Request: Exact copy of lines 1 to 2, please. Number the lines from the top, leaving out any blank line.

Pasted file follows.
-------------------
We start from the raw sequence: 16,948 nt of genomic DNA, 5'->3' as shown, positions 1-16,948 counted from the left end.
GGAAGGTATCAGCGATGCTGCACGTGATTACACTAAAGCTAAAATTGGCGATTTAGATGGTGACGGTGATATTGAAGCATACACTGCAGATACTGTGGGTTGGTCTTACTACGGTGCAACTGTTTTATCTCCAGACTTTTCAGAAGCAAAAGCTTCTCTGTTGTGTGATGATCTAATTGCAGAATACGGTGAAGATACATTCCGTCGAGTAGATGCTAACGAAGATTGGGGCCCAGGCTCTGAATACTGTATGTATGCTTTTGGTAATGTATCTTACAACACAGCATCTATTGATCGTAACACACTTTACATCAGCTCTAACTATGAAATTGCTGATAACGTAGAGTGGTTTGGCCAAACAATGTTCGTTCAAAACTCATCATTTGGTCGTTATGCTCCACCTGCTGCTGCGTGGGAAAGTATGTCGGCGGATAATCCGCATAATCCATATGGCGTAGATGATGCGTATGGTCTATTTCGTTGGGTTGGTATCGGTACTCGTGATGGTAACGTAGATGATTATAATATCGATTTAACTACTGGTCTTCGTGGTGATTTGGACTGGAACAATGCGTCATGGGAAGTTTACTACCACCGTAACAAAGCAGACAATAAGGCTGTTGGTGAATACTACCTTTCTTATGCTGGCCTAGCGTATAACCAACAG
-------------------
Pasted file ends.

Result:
We start from the raw sequence: 16,948 nt of genomic DNA, 5'->3' as shown, positions 1-16,948 counted from the left end.
GGAAGGTATCAGCGATGCTGCACGTGATTACACTAAAGCTAAAATTGGCGATTTAGATGGTGACGGTGATATTGAAGCATACACTGCAGATACTGTGGGTTGGTCTTACTACGGTGCAACTGTTTTATCTCCAGACTTTTCAGAAGCAAAAGCTTCTCTGTTGTGTGATGATCTAATTGCAGAATACGGTGAAGATACATTCCGTCGAGTAGATGCTAACGAAGATTGGGGCCCAGGCTCTGAATACTGTATGTATGCTTTTGGTAATGTATCTTACAACACAGCATCTATTGATCGTAACACACTTTACATCAGCTCTAACTATGAAATTGCTGATAACGTAGAGTGGTTTGGCCAAACAATGTTCGTTCAAAACTCATCATTTGGTCGTTATGCTCCACCTGCTGCTGCGTGGGAAAGTATGTCGGCGGATAATCCGCATAATCCATATGGCGTAGATGATGCGTATGGTCTATTTCGTTGGGTTGGTATCGGTACTCGTGATGGTAACGTAGATGATTATAATATCGATTTAACTACTGGTCTTCGTGGTGATTTGGACTGGAACAATGCGTCATGGGAAGTTTACTACCACCGTAACAAAGCAGACAATAAGGCTGTTGGTGAATACTACCTTTCTTATGCTGGCCTAGCGTATAACCAACAG